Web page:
Live Nation has reached an agreement with the Murat Temple Association to buy the landmark Old National Centre entertainment and hospitality venue in downtown Indianapolis.
The Beverly Hills, California-based company operates the 2,600-seat Murat Theater, multipurpose Egyptian Room and other venues in the building at 502 N. New Jersey St. under a long-term lease with the association.
Live Nation said Monday that it is seeking to buy the historic facility that was built in 1909 and is the largest Shrine temple in the country.
“Shriners International must still approve it, and the sale could be completed sometime in late 2015,” Live Nation said in an emailed statement. “Because of the confidentiality agreement we are unable to discuss the transaction in ... detail. We’re confident though that we will be involved in bringing great music and entertainment to the city for many years to come.”
Potentate Bill Rasner of the Murat Temple Association confirmed Tuesday the group had entered into an agreement with Live Nation to sell the property.
"We had not even considered selling until approached," Rasner told IBJ in an email, "We have known for many years that our facility has been much larger than we needed. After much consideration, we decided that we should move forward, ultimately reaching an agreement to [sell] with Live Nation."
Rasner declined to share more details about the deal, due to the confidentiality agreement.
The move by Live Nation could give it a slightly firmer grip on the Indianapolis-area entertainment market. It already owns the Klipsch Music Center in Noblesville. Live Nation leases, operates, books and/or has an ownership interest in 148 venues around the globe.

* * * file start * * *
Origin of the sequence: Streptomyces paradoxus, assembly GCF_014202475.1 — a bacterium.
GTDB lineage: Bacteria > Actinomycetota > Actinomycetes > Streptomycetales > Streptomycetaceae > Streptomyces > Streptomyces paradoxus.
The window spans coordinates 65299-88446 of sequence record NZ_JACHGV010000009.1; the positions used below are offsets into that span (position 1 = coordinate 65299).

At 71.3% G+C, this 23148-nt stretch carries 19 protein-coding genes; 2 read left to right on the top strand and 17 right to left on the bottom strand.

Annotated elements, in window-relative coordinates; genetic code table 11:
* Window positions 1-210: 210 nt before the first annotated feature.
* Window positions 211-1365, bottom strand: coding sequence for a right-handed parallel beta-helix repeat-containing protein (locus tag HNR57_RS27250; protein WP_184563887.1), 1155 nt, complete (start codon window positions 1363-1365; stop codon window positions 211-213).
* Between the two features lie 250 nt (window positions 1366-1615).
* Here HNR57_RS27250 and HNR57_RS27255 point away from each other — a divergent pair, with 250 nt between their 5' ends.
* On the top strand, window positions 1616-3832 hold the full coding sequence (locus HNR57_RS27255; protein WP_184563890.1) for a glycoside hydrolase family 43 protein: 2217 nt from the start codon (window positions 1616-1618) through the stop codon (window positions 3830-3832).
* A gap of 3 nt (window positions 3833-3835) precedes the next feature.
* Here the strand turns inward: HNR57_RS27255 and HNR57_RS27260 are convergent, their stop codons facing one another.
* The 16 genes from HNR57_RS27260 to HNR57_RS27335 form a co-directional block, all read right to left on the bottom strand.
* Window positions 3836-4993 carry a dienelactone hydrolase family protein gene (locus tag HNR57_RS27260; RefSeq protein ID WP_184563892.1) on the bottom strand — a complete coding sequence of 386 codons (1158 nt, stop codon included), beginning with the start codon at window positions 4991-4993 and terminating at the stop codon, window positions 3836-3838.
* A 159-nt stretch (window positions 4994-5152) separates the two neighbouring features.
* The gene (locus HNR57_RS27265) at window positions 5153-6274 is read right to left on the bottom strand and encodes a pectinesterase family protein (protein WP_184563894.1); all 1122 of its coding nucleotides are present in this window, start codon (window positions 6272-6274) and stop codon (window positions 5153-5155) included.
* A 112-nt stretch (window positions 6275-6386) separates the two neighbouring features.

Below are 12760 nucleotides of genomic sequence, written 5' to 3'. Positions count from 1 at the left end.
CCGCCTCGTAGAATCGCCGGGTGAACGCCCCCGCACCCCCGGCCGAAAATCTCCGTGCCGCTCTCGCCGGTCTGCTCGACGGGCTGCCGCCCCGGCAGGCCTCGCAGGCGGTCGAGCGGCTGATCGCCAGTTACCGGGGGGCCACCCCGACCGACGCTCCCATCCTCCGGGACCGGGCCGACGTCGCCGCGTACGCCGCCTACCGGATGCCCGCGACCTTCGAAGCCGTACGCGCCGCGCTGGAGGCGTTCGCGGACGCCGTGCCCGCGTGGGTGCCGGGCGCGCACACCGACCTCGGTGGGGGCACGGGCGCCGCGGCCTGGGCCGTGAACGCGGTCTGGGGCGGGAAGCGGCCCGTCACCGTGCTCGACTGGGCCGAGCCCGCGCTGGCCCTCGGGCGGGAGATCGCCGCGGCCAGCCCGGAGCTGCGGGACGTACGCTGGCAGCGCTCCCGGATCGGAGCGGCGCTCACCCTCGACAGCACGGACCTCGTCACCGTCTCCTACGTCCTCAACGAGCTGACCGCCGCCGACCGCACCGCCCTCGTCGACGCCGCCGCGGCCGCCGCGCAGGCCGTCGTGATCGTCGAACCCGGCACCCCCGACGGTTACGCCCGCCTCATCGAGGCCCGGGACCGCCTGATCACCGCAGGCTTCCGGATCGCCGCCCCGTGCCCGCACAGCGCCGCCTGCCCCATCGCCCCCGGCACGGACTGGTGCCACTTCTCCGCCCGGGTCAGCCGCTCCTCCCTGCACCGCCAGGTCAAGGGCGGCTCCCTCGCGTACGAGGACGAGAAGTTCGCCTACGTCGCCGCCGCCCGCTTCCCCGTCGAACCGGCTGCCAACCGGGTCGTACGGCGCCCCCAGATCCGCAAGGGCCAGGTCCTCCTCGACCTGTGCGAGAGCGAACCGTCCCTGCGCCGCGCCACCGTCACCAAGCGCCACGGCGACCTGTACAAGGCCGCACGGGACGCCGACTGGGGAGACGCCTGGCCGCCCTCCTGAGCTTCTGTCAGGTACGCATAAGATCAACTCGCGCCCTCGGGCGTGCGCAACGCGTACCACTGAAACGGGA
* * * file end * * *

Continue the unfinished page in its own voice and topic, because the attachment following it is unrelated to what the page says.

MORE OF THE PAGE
The temple, which sits near the heart of bustling Massachusetts Avenue, has a storied history. It is named for the Frenchman Joachim Murat, who was one of Napoleon's generals in his Egyptian campaign.
Its architecture is based on Islamic temples found in the Middle East and Egypt. Features of the building include stained-glass windows, terra cotta trim, minarets, and brown and yellow brick banding. The Egyptian-themed auditorium, added as part of the 1922 addition, had been planned before the discovery of Tutankhamun’s tomb, which coincided with the opening of the auditorium, according to the temple’s history.
The Murat Temple Association and Live Nation have a bit of history between themselves as well.
In 2010, they became entangled in a legal dispute over a naming-rights deal with Evansville-based Old National Bank for the venue.
MTA sued Live Nation, alleging that its lease did not include rights to rename the building and that the name change “caused Shriners to be held in lesser light by the general public, who erroneously believe Shriners were responsible for the name change.”
In August 2011, a state appellate court affirmed a Marion Superior Court’s dismissal of the naming-rights lawsuit brought by MTA.
Live Nation Entertainment Inc. is publicly traded on the New York Stock Exchange. Its shares have risen 31 percent so far this year, and were trading at $25.90 on Tuesday morning.